Penélope Cruz as Macarena Granada in Fernando Trueba's The Queen Of Spain is presented an Oscar by Cary Grant
In my conversation with Fernando Trueba at the W Hotel Union Square in New York, he paid tribute to Emilio Ruiz del Río, who also worked with Stanley Kubrick (Spartacus), David Lean (Lawrence Of Arabia and Doctor Zhivago), Nicholas Ray (King Of Kings), John Milius (Conan The Barbarian), and Guillermo del Toro (Pan's Labyrinth). Fernando's latest, The Queen Of Spain (La Reina De España) stars Penélope Cruz who was also his The Girl Of Your Dreams (La Niña De Tus Ojos) with Antonio Resines, Santiago Segura, Rosa Maria Sardà, Jorge Sanz, Jesús Bonilla, and Loles León, who all return here.
Penélope Cruz as Queen Isabella of Castile with John Scott (Clive Revill): "He is not John Ford but he is inspired by him."
In The Queen Of Spain, Mandy Patinkin, Cary Elwes, and Clive Revill join the troupe in the 1950s as the Hollywood contingent making a film on Queen Isabella of Castile (portrayed by Cruz), financed by Franco. When Penélope Cruz simply and with great dignity sings Granada in the film within the film, directed by John Scott (Clive Revill), you will be mesmerised by the strength of her performance shot by cinematographer José Luis Alcaine who also filmed Trueba's Best Foreign Language Film Oscar and BAFTA winner Belle Epoque.
Anne-Katrin Titze: I'd like to start with your opening credits. You used a similar technique in The Girl Of Your Dreams.
Fernando Trueba: It's the same thing but with a different use, no? When we did the first film, we used the newsreels to put people in the past. Spain is at war, Hitler is in power in Germany, etc. Here, I decided to link again, but put in a lot of fake things. The idea was not so much putting them in the period as to filling in what happened during these 18 years in the world, in cinema and to them.
AKT: What happened to the characters is quite a lot and varied. Blas Fontiveros was in Mauthausen, whereas Macarena [Granada] won an Oscar that was presented to her by Cary Grant. Did you have fun creating some of these Hollywood faux news? It's almost like another film.
Fernando Trueba with Anne-Katrin Titze: "I fell in love with Clive Revill when I saw Avanti by Billy Wilder..." Photo: Steven Raphael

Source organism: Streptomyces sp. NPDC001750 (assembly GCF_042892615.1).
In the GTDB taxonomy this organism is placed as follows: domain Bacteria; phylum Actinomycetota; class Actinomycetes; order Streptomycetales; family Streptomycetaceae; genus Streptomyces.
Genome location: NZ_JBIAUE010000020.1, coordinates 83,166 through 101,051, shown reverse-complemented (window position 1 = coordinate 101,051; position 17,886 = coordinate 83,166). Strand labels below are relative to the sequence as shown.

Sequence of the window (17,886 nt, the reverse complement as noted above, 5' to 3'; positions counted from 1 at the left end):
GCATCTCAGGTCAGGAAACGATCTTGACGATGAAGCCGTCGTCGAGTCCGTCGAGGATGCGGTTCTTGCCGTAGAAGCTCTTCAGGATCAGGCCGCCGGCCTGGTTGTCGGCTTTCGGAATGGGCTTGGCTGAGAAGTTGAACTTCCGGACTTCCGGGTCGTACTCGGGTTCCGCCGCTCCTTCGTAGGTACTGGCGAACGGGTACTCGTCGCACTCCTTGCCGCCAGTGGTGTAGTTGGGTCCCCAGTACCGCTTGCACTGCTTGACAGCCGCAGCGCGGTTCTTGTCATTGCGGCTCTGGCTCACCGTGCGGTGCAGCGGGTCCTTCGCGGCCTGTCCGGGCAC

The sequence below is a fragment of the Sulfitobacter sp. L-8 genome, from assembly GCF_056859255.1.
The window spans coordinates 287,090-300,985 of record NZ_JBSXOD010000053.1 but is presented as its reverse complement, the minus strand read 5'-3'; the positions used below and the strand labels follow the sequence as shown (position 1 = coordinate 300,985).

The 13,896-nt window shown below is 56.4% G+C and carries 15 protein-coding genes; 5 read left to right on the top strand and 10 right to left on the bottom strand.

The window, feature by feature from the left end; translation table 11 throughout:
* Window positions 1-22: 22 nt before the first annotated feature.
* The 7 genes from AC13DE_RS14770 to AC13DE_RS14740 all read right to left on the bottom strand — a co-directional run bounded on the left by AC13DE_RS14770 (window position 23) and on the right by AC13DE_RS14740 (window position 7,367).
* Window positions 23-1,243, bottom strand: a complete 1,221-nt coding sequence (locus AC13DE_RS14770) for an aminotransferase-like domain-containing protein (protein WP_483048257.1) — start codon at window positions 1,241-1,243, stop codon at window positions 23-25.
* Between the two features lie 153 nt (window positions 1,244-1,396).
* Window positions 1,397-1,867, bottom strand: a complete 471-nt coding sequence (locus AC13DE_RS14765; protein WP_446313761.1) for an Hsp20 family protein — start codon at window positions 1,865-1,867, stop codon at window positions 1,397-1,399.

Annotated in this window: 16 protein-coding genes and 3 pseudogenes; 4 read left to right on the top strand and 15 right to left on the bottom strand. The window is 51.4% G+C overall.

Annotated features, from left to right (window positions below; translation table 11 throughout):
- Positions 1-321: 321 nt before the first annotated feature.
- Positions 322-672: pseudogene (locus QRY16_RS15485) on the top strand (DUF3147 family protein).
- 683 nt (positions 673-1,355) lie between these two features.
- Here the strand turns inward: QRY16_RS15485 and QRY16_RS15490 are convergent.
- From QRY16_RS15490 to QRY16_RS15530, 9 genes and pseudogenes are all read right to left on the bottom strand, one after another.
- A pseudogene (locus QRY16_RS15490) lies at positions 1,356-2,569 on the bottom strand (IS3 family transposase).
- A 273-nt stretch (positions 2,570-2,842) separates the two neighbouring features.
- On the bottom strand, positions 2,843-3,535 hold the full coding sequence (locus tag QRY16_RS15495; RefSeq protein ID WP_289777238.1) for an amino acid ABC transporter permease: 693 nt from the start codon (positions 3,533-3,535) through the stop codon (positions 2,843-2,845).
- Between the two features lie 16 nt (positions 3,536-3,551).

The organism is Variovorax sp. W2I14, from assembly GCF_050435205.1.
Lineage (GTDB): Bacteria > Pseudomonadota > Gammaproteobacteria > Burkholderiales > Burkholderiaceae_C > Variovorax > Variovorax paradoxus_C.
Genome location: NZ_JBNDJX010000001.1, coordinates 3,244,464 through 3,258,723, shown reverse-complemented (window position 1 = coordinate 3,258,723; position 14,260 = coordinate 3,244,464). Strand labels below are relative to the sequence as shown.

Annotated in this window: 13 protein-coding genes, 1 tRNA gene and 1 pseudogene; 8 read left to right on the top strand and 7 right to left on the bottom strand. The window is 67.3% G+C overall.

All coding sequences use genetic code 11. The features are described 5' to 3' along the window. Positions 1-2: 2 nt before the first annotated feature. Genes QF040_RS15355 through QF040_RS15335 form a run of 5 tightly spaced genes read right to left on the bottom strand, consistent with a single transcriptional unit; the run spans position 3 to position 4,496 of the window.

FT: The film has a lot of winks for cinephiles and people who love cinema. It was very amusing. I was very happy to put in the movie the real image of so many people that I love most of the twentieth century. Like Cary Grant or Picasso, you know.
AKT: I know when we spoke about The Artist And The Model, you quoted Picasso to me - "I do not look for - I find." You have a movie scene with Kirk Douglas cut together with Penélope Cruz in the bathtub.
FT: That was very funny to introduce Penélope. It was a lot of fun. There are some tributes that are very personal ones. There was a guy called Emilio Ruiz [del Río] who died. He worked on The Girl Of Your Dreams as art director. He worked on a lot of American movies.
He worked with David Lean, with David Lynch, with Guillermo del Toro. He was a genius. So in this movie [The Queen Of Spain], I decided to make a small character. So my real art director/production designer [Juan Pedro De Gaspar] is playing him. And one of the characters says "Emilio Ruiz is a genius." At the beginning when they went to the studio.
In the Spanish film industry he was loved by everyone. Everyone recognised his style, his skill. He was kind of a genius art designer. I have lots of things like this in the film.
Fernando Trueba's The Girl Of Your Dreams poster
AKT: You can feel it, even if you're not that familiar with Spanish film history. When they are talking over lunch about Rita Hayworth and how she could dance better than Ginger Rogers, somebody brings up You Were Never Lovelier, the film Hayworth did with Fred Astaire. Then they talk about a song I don't believe is in the film, called Love Is Born From Dancing. What was that all about? I didn't get it.